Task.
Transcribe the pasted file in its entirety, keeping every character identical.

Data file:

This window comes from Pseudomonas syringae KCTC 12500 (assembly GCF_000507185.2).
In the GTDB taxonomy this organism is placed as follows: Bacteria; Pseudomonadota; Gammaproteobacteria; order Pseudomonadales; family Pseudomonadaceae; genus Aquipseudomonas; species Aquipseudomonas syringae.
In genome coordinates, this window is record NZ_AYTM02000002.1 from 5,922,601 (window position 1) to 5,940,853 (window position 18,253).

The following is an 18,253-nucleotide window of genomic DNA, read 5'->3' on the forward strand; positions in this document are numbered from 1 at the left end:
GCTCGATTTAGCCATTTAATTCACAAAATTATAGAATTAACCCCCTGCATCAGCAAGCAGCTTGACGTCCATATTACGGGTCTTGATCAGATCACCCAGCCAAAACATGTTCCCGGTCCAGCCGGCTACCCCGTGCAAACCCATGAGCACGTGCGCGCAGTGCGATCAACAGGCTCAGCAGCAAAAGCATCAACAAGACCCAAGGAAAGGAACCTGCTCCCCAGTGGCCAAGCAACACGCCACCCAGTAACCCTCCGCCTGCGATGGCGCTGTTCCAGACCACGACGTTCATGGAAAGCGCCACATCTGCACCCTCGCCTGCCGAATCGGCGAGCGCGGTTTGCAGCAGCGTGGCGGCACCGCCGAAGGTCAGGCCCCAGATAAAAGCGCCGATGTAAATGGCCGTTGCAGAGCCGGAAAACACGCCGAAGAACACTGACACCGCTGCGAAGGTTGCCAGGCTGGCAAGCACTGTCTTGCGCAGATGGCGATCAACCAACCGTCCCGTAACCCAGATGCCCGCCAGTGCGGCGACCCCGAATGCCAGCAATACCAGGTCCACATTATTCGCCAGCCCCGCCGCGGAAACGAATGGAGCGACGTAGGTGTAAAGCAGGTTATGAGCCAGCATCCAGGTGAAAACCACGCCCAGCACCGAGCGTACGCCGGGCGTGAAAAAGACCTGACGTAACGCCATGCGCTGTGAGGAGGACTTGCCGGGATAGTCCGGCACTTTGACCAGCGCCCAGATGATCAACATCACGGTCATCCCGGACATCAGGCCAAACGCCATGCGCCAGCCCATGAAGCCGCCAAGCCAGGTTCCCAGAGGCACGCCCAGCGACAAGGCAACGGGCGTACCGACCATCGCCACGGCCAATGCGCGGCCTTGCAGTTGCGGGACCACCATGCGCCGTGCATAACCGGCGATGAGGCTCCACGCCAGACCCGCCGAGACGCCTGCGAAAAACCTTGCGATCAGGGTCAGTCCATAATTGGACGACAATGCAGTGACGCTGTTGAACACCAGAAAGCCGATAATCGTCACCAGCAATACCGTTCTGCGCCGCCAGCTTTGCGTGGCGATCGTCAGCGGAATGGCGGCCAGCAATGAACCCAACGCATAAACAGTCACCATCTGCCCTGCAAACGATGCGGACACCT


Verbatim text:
This window comes from Pseudomonas syringae KCTC 12500 (assembly GCF_000507185.2).
In the GTDB taxonomy this organism is placed as follows: Bacteria; Pseudomonadota; Gammaproteobacteria; order Pseudomonadales; family Pseudomonadaceae; genus Aquipseudomonas; species Aquipseudomonas syringae.
In genome coordinates, this window is record NZ_AYTM02000002.1 from 5,922,601 (window position 1) to 5,940,853 (window position 18,253).

The following is an 18,253-nucleotide window of genomic DNA, read 5'->3' on the forward strand; positions in this document are numbered from 1 at the left end:
GCTCGATTTAGCCATTTAATTCACAAAATTATAGAATTAACCCCCTGCATCAGCAAGCAGCTTGACGTCCATATTACGGGTCTTGATCAGATCACCCAGCCAAAACATGTTCCCGGTCCAGCCGGCTACCCCGTGCAAACCCATGAGCACGTGCGCGCAGTGCGATCAACAGGCTCAGCAGCAAAAGCATCAACAAGACCCAAGGAAAGGAACCTGCTCCCCAGTGGCCAAGCAACACGCCACCCAGTAACCCTCCGCCTGCGATGGCGCTGTTCCAGACCACGACGTTCATGGAAAGCGCCACATCTGCACCCTCGCCTGCCGAATCGGCGAGCGCGGTTTGCAGCAGCGTGGCGGCACCGCCGAAGGTCAGGCCCCAGATAAAAGCGCCGATGTAAATGGCCGTTGCAGAGCCGGAAAACACGCCGAAGAACACTGACACCGCTGCGAAGGTTGCCAGGCTGGCAAGCACTGTCTTGCGCAGATGGCGATCAACCAACCGTCCCGTAACCCAGATGCCCGCCAGTGCGGCGACCCCGAATGCCAGCAATACCAGGTCCACATTATTCGCCAGCCCCGCCGCGGAAACGAATGGAGCGACGTAGGTGTAAAGCAGGTTATGAGCCAGCATCCAGGTGAAAACCACGCCCAGCACCGAGCGTACGCCGGGCGTGAAAAAGACCTGACGTAACGCCATGCGCTGTGAGGAGGACTTGCCGGGATAGTCCGGCACTTTGACCAGCGCCCAGATGATCAACATCACGGTCATCCCGGACATCAGGCCAAACGCCATGCGCCAGCCCATGAAGCCGCCAAGCCAGGTTCCCAGAGGCACGCCCAGCGACAAGGCAACGGGCGTACCGACCATCGCCACGGCCAATGCGCGGCCTTGCAGTTGCGGGACCACCATGCGCCGTGCATAACCGGCGATGAGGCTCCACGCCAGACCCGCCGAGACGCCTGCGAAAAACCTTGCGATCAGGGTCAGTCCATAATTGGACGACAATGCAGTGACGCTGTTGAACACCAGAAAGCCGATAATCGTCACCAGCAATACCGTTCTGCGCCGCCAGCTTTGCGTGGCGATCGTCAGCGGAATGGCGGCCAGCAATGAACCCAACGCATAAACAGTCACCATCTGCCCTGCAAACGATGCGGACACCT